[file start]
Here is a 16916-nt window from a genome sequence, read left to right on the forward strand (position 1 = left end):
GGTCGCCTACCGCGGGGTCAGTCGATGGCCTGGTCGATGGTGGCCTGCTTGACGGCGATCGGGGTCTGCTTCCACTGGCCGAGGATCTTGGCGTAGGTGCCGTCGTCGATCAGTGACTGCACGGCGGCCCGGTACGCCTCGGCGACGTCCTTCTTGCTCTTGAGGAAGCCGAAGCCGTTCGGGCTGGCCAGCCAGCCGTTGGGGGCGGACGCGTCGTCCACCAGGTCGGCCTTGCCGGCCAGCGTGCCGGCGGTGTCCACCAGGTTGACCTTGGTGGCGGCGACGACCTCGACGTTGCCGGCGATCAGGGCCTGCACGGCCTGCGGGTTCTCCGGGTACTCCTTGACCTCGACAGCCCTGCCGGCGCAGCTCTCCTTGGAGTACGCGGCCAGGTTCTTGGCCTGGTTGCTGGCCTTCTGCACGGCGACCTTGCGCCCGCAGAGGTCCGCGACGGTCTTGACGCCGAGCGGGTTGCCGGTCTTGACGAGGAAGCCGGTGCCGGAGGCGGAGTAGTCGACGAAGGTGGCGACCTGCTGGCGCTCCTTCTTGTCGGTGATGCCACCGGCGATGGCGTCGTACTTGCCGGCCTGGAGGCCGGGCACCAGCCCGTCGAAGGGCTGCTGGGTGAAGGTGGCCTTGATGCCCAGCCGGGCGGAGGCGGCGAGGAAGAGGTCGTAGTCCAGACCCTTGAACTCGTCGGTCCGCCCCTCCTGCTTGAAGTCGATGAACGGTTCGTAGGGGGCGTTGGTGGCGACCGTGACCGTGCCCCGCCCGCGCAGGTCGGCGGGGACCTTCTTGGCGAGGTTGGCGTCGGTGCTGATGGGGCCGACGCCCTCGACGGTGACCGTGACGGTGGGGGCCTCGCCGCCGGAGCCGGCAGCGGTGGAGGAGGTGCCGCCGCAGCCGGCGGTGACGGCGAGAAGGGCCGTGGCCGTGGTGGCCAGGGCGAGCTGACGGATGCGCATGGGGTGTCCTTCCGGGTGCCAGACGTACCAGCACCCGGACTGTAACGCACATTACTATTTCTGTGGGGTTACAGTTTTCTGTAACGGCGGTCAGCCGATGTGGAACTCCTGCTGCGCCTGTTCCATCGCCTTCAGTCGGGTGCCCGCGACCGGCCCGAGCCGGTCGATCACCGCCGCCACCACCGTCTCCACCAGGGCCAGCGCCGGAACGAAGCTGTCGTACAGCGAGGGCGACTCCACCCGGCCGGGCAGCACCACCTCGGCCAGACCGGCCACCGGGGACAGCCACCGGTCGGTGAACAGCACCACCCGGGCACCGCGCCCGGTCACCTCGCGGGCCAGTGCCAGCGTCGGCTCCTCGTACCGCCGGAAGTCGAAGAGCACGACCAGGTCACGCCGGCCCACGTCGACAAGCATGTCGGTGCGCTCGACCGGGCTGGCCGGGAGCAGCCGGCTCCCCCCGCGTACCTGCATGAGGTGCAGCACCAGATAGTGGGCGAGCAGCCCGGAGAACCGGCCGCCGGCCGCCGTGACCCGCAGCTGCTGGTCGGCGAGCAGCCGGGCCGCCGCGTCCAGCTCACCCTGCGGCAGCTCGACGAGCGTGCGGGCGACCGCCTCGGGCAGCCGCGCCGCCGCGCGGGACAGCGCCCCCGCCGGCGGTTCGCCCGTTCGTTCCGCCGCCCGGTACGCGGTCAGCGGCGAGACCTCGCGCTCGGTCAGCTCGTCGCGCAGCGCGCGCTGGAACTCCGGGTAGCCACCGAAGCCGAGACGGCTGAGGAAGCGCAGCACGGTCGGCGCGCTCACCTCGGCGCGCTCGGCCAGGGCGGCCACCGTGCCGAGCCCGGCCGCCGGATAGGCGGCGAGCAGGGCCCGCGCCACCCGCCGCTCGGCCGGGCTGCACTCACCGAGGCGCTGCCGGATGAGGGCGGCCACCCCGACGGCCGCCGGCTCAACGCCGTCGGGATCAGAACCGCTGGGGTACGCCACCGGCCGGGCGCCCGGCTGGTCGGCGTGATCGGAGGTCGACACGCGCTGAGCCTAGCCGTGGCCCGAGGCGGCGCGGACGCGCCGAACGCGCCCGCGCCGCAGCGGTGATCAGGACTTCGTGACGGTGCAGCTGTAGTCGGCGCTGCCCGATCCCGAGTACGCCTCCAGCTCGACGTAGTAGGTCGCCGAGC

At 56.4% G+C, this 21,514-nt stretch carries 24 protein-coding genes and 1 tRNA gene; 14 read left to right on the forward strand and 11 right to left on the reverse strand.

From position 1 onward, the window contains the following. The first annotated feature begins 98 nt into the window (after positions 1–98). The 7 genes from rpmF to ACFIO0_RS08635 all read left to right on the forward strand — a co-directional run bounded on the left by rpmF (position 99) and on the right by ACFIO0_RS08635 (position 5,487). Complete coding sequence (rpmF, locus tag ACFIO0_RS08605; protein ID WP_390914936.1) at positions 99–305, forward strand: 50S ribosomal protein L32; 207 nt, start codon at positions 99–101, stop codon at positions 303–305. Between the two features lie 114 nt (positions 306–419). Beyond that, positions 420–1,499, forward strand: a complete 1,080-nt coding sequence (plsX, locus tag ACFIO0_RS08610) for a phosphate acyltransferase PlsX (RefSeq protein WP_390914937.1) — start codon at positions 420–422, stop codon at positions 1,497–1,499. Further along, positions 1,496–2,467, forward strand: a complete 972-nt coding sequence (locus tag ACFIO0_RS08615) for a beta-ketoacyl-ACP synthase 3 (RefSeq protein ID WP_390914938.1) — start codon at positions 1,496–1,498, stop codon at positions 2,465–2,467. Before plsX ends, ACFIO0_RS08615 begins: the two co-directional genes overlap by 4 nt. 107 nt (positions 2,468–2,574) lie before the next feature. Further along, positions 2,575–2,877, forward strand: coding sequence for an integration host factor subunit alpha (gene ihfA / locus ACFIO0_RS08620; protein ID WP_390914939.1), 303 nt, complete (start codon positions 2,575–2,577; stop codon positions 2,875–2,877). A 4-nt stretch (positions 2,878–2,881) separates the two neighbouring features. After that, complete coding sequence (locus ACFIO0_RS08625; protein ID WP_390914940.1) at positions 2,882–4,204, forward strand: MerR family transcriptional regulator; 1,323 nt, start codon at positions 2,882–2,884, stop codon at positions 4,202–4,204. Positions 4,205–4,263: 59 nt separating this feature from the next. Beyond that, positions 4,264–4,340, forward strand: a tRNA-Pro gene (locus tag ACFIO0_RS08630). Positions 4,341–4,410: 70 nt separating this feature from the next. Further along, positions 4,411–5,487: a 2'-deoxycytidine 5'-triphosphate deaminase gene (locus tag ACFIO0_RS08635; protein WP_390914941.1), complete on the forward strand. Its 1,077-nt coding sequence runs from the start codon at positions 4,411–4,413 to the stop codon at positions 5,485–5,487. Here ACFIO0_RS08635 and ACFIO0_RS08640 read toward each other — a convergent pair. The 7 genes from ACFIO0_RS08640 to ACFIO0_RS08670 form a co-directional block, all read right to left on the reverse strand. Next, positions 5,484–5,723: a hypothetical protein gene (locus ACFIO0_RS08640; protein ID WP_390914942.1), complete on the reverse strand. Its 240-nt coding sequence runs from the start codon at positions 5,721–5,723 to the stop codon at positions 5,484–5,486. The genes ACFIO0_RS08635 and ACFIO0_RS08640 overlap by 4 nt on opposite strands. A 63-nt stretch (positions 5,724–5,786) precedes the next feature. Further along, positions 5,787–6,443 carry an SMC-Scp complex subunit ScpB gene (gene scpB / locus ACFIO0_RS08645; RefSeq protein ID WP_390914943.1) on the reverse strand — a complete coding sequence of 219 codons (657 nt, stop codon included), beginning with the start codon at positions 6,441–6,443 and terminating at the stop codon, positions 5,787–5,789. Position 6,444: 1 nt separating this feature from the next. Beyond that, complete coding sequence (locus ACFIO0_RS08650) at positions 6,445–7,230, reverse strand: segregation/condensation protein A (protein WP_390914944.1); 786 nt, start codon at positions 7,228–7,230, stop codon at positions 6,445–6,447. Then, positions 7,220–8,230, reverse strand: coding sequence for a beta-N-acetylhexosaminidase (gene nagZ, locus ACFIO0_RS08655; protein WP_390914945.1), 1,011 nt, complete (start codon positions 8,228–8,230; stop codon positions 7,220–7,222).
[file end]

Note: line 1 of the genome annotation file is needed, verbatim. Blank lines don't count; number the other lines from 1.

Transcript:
Here is a 16916-nt window from a genome sequence, read left to right on the forward strand (position 1 = left end):